In the latest Education Law Monitor newsletter, Partner and Catastrophic Injury specialist Nicholas Thorne considers the nature and extent of the legal duty of care owed by schools to their pupils.
At around 14:55 hours on 14 January 2011, Hannah Pook, a Year 6 pupil, sustained a serious elbow injury at her junior school when she and other pupils were allowed to run from the changing rooms to the Astroturf pitches where they were to have a PE lesson for mixed year groups. The route took them through a car park and over an internal road within the school estate. As she and another Year 6 pupil approached the pitches, they started to race each other and Hannah decided to cut the corner by running over a grassy and muddy area rather than staying on the tarmac. The exact mechanism of the injury is unclear but it was accepted that she was running when she was injured and had fallen forward, most probably having tripped on the kerb at the point of the grass verge.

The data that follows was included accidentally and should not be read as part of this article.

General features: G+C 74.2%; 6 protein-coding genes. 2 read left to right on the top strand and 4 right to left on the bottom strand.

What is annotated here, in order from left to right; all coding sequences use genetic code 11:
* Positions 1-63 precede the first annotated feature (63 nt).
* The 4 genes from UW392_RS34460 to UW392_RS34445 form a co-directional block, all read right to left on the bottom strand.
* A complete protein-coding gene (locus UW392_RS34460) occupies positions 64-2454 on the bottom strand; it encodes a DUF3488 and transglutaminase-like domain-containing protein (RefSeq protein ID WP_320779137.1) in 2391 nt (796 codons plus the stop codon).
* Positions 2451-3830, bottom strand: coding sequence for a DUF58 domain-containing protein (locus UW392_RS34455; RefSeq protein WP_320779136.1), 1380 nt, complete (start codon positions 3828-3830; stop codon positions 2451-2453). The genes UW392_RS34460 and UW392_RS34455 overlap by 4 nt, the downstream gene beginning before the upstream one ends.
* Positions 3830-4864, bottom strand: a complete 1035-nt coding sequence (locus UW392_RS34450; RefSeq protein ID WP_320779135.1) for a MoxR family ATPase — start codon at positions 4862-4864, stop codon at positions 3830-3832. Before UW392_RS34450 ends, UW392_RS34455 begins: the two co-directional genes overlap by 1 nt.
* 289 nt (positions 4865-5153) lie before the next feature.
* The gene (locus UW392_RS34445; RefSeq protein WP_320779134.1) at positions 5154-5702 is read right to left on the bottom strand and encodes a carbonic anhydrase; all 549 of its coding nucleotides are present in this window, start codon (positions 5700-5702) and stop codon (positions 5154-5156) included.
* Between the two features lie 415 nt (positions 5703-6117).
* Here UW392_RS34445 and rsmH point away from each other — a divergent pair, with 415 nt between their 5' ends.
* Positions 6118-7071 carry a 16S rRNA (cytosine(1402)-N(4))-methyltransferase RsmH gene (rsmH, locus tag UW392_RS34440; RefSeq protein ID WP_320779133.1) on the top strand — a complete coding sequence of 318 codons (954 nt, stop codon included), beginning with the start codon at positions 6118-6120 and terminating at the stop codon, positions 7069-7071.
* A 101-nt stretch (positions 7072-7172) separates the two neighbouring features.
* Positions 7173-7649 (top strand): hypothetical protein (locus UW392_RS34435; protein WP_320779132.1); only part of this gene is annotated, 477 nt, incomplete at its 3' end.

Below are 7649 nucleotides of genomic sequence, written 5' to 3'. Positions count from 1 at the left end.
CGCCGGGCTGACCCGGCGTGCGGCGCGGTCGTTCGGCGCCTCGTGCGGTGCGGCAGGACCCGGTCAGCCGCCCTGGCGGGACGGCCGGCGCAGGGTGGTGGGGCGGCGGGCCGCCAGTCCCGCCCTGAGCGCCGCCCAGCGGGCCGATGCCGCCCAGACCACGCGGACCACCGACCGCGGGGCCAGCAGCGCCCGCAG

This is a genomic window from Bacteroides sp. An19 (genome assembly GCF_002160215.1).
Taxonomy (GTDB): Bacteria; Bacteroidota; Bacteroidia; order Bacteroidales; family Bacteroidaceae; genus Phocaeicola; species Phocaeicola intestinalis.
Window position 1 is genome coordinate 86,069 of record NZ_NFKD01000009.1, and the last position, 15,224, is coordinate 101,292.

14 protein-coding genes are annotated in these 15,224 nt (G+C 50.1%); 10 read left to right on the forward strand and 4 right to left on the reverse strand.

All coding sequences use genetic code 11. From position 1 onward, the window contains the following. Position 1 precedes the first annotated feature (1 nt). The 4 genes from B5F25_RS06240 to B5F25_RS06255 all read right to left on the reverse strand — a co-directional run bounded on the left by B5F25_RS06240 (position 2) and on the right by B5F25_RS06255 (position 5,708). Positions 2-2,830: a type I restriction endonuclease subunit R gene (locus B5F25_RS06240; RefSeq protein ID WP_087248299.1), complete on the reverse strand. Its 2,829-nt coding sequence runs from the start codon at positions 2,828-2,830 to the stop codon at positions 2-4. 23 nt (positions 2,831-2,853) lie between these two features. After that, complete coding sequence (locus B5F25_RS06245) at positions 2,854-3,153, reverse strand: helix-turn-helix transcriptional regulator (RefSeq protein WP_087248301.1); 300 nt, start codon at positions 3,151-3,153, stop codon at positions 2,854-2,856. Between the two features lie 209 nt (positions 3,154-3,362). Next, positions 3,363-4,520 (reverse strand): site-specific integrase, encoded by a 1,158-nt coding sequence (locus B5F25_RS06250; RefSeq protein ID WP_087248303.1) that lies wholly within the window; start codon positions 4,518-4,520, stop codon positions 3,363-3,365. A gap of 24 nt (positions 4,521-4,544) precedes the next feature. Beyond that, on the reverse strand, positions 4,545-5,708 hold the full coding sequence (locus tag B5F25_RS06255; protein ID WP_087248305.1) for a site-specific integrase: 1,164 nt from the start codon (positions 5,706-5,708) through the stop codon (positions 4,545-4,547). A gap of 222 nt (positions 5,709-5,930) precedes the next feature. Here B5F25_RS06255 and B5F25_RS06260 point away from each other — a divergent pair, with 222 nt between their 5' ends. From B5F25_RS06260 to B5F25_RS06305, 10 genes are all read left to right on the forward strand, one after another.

These were the facts that came before Spencer J, on appeal, in the case of Pook v Rossall School  EWHC 522 (QB) and which encapsulate the competing arguments as to the scope of the duty of care owed by a school to its pupils. It was not disputed that the supervising teacher, who was experienced in sports and PE, permitted the pupils to run to the lesson. Furthermore, that the claimant and her fellow pupil were out of sight of the teacher when the incident occurred, the teacher bringing up the rear with the equipment needed for the lesson.
Read the full details of this interesting case here (page 9 of the PDF)
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